Critical Thinking Developmental Milestones

G. Rabalais - November 15, 2021
Critical Thinking Developmental Milestones

Knowledge Alone is Not Enough. Knowledge acquisition alone is inadequate preparation for independent and competent care of patients in our increasingly complex clinical environments. Our learners must learn to think critically with that knowledge to be effective in their clinical role. Have you ever wondered how best to assess critical thinking skills in our learners? Our accrediting bodies certainly expect that we can assess where they are on their journey toward becoming competent clinicians capable of being entrusted with independent patient care decision-making.

What is Critical Thinking? In 2014, an elite working group of educators from 17 Schools of Medicine and Nursing in the U.S. came together and proposed milestones of critical thinking.1 This group defined critical thinking in two components: “the ability to apply higher-order cognitive skills (conceptualization, analysis, evaluation)” and “the disposition to be deliberate about thinking (being open-minded or intellectually honest),” both of which lead an individual to take action that is logical and appropriate.

Critical Thinking Skills Must be Taught and Specifically Assessed. We know that novice learners differ significantly in how they store and organize information in their brains as compared to experts.2 The novice learner attempts to solve clinical problems from a disconnected set of information points in their brain and is challenged when confronted with the need to assimilate disparate sets of data into a coherent assessment and plan for patient care. As faculty experts, we cannot simply assume that time and experience will naturally convert the novice learner into a proficient critical thinker. Faculty must be able to recognize critical thinking deficiencies in learners so that we can assist them in this vital transition from an unreflective to an accomplished critical thinker. The task force agreed on several fundamental points related to this process:

  • Milestones for critical thinking do not lock a person into a single developmental state
  • Critical thinkers at any stage may regress under certain circumstances, such as confronting a demanding workload with sleep loss and fatigue, or emotional exhaustion brought on by personal factors
  • Competence in critical thinking is not automatically gained with increasing level of training or by competence in other domains
  • One cannot assume that clinicians with years in practice are accomplished critical thinkers; conversely, undergraduate students may already be highly developed critical thinkers

The task force identified five stages of critical thinking (shown below) that reflect progressively mature approaches to metacognition, attitudes, and skill development in this area. Review this table to compare the five stages and to help you assess your learners’ developmental stage. An additional sixth “devolved” stage represents a temporary state brought on by external forces that reverts to the pre-stress level of critical thinking and is described after the table.

Stages of Critical Thinking



Unreflective Thinker


Beginning Critical Thinker


Practicing Critical Thinker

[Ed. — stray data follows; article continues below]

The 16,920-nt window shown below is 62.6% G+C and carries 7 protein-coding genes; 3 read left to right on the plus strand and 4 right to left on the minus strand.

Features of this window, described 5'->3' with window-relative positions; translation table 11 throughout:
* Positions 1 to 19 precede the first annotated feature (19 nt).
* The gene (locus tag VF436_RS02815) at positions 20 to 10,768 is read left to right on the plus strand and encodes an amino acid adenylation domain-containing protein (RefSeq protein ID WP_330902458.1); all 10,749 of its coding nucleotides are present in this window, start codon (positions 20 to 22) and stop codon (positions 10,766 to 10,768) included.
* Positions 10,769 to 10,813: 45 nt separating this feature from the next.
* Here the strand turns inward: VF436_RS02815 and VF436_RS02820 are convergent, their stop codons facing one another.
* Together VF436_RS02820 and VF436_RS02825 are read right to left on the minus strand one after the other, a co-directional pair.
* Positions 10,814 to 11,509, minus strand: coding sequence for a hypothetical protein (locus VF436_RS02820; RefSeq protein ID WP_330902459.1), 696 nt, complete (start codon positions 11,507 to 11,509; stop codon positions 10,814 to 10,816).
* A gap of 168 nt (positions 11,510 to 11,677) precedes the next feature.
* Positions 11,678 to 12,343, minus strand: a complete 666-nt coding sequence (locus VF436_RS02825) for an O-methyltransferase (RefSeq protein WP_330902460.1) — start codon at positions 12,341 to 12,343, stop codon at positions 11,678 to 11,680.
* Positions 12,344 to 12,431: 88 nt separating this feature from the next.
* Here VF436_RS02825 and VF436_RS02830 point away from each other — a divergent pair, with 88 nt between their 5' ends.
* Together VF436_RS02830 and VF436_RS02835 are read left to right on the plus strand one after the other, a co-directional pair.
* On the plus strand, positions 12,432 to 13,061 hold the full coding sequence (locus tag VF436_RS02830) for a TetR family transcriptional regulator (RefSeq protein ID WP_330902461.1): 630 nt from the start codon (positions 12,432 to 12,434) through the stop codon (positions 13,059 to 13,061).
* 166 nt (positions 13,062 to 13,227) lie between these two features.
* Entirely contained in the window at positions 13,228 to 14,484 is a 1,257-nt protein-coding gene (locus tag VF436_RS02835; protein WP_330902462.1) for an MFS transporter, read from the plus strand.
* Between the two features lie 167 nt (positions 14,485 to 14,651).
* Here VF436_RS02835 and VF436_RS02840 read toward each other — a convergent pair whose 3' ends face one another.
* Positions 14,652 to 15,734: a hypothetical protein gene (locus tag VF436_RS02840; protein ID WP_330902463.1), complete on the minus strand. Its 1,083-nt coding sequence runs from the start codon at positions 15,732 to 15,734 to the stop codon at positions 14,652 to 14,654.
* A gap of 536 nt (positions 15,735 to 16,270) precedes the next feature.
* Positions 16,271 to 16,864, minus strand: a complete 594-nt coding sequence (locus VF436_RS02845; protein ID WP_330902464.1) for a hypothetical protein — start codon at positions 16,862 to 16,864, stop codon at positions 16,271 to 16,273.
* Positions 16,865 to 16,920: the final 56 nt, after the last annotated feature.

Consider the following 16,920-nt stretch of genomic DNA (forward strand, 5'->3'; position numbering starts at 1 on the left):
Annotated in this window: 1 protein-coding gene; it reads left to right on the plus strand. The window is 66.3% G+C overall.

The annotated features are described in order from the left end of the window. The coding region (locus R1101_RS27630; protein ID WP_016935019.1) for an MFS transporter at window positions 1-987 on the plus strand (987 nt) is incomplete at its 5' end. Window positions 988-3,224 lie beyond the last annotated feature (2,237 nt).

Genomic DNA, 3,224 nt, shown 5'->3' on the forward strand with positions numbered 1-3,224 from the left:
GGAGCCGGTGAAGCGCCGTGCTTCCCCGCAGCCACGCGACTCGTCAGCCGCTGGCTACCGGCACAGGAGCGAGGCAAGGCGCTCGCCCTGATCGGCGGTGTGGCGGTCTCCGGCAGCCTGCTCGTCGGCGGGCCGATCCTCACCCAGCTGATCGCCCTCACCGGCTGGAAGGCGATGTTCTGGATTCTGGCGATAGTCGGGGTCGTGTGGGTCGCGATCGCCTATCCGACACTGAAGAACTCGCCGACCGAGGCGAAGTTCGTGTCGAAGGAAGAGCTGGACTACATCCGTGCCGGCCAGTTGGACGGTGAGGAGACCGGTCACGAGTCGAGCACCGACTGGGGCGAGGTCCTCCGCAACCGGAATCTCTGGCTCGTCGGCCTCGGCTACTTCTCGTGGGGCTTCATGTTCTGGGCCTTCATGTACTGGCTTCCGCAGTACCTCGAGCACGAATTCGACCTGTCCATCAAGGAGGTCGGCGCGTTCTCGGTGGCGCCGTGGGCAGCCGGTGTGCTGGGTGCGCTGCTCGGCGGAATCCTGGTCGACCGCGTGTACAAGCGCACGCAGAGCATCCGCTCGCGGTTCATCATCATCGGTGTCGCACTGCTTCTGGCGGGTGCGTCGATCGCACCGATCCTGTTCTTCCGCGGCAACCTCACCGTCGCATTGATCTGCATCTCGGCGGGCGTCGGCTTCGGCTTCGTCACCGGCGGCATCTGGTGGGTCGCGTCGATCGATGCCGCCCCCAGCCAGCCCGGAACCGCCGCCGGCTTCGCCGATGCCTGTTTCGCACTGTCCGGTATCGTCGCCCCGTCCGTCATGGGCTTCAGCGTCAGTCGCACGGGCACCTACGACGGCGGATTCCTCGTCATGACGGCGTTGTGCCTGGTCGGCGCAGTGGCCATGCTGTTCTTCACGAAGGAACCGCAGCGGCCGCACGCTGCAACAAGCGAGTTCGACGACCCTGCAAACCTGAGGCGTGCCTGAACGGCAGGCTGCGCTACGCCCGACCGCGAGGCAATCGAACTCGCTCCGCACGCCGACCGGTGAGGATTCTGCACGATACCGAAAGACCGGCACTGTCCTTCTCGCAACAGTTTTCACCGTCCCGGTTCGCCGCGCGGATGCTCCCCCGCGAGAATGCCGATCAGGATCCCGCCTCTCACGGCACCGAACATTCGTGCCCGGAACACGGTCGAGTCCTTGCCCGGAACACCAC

Advanced Critical Thinker


Accomplished Critical Thinker




No ability to examine own actions and cognitive processes

Aware of different approaches to thinking; still requires external motivation to reflect on her own thought processes

Applies conscious effort in own critical thinking

Solid repertoire of approaches to thinking; consciously performs critical thinking; adept at self-regulation

Uses theories of metacognition to understand and conceptualize problems; habitually monitors, revises, and rethinks approaches for continual improvement in cognitive strategies




Fixation on current working beliefs and unable to accept ambiguity

Receptive to but rarely solicits feedback on thinking

Humility in acknowledging uncertainties; open to challenges; welcomes new approaches

Actively solicits and accepts feedback; natural curiosity about other approaches to thinking

Strives to advance others’ approach to thinking; acknowledges assumptions and biases; embraces uncertainty





Single approach to gathering and processing information based on crude scripts

Sporadically uses different approaches to thinking; may include only most likely explanation for a clinical problem

Can articulate multiple approaches to problem-solving

Uses intuitive and analytical strategies interchangeably; avoids cognitive biases

Models critical thinking to others; toggles adeptly between analytical and intuitive approaches in solving problems

Table 1: Adapted from Papp et al. 2014

A Temporarily Devolved State. Critical thinking can be compromised by external forces (family illness, etc.) resulting in a devolved state of thinking. The challenged thinker is temporarily resistant to what they already know about critical thinking and problem solving making them different from the beginner critical thinker who operates in ignorance, not resistance. In this devolved state, this stage is characterized by a failure to recognize their own personal cognitive biases, unwillingness to reflect on their own thoughts and approaches to problem-solving, and reversion to a singular approach to thinking about the current problem.

Prologue. We suggest that you review these stages of critical thinking and commit to using them to assess and guide your learners so that together we can make UofL a Great Place to Learn.



1. Papp KK, Huang GC, Lauzon Clabo LM, et al. Milestones of critical thinking: A developmental model for medicine and nursing. Academic Medicine. 2014;89(5):715-720.

2. Ambrose SA. How learning works: Seven research-based principles for smart teaching. San Francisco, CA: Jossey-Bass; 2010.